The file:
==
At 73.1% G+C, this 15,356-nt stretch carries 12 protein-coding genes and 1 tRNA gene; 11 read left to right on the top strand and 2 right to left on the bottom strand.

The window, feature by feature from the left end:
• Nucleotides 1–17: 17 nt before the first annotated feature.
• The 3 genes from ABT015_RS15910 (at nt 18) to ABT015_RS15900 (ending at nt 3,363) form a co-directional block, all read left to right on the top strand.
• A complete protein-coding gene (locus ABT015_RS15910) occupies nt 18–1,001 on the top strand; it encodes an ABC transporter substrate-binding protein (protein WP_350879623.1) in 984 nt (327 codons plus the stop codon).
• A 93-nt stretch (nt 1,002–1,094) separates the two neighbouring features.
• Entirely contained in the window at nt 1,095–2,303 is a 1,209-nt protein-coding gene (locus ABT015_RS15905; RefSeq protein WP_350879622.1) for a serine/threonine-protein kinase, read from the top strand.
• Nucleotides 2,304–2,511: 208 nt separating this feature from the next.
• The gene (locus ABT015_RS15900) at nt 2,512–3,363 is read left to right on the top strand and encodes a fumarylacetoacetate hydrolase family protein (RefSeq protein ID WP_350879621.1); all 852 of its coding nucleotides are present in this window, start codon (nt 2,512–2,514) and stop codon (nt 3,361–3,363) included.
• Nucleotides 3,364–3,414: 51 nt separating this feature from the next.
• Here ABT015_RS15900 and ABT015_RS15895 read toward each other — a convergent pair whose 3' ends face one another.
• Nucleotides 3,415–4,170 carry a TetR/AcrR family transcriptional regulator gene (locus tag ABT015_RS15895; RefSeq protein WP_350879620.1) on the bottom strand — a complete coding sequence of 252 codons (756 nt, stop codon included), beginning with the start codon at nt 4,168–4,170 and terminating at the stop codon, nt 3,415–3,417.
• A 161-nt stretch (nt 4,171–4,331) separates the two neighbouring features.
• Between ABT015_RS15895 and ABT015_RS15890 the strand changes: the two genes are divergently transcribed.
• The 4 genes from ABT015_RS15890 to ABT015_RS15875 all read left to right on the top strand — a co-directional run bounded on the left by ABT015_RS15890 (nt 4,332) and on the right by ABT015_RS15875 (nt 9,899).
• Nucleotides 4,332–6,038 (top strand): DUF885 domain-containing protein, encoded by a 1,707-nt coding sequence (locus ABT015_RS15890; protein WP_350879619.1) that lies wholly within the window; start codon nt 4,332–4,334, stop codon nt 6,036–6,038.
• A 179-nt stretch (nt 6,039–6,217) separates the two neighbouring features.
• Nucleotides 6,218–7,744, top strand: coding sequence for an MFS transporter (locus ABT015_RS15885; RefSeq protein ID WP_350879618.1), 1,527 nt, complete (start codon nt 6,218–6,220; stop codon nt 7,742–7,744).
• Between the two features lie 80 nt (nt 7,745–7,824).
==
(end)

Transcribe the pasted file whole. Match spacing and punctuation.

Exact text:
At 73.1% G+C, this 15,356-nt stretch carries 12 protein-coding genes and 1 tRNA gene; 11 read left to right on the top strand and 2 right to left on the bottom strand.

The window, feature by feature from the left end:
• Nucleotides 1–17: 17 nt before the first annotated feature.
• The 3 genes from ABT015_RS15910 (at nt 18) to ABT015_RS15900 (ending at nt 3,363) form a co-directional block, all read left to right on the top strand.
• A complete protein-coding gene (locus ABT015_RS15910) occupies nt 18–1,001 on the top strand; it encodes an ABC transporter substrate-binding protein (protein WP_350879623.1) in 984 nt (327 codons plus the stop codon).
• A 93-nt stretch (nt 1,002–1,094) separates the two neighbouring features.
• Entirely contained in the window at nt 1,095–2,303 is a 1,209-nt protein-coding gene (locus ABT015_RS15905; RefSeq protein WP_350879622.1) for a serine/threonine-protein kinase, read from the top strand.
• Nucleotides 2,304–2,511: 208 nt separating this feature from the next.
• The gene (locus ABT015_RS15900) at nt 2,512–3,363 is read left to right on the top strand and encodes a fumarylacetoacetate hydrolase family protein (RefSeq protein ID WP_350879621.1); all 852 of its coding nucleotides are present in this window, start codon (nt 2,512–2,514) and stop codon (nt 3,361–3,363) included.
• Nucleotides 3,364–3,414: 51 nt separating this feature from the next.
• Here ABT015_RS15900 and ABT015_RS15895 read toward each other — a convergent pair whose 3' ends face one another.
• Nucleotides 3,415–4,170 carry a TetR/AcrR family transcriptional regulator gene (locus tag ABT015_RS15895; RefSeq protein WP_350879620.1) on the bottom strand — a complete coding sequence of 252 codons (756 nt, stop codon included), beginning with the start codon at nt 4,168–4,170 and terminating at the stop codon, nt 3,415–3,417.
• A 161-nt stretch (nt 4,171–4,331) separates the two neighbouring features.
• Between ABT015_RS15895 and ABT015_RS15890 the strand changes: the two genes are divergently transcribed.
• The 4 genes from ABT015_RS15890 to ABT015_RS15875 all read left to right on the top strand — a co-directional run bounded on the left by ABT015_RS15890 (nt 4,332) and on the right by ABT015_RS15875 (nt 9,899).
• Nucleotides 4,332–6,038 (top strand): DUF885 domain-containing protein, encoded by a 1,707-nt coding sequence (locus ABT015_RS15890; protein WP_350879619.1) that lies wholly within the window; start codon nt 4,332–4,334, stop codon nt 6,036–6,038.
• A 179-nt stretch (nt 6,039–6,217) separates the two neighbouring features.
• Nucleotides 6,218–7,744, top strand: coding sequence for an MFS transporter (locus ABT015_RS15885; RefSeq protein ID WP_350879618.1), 1,527 nt, complete (start codon nt 6,218–6,220; stop codon nt 7,742–7,744).
• Between the two features lie 80 nt (nt 7,745–7,824).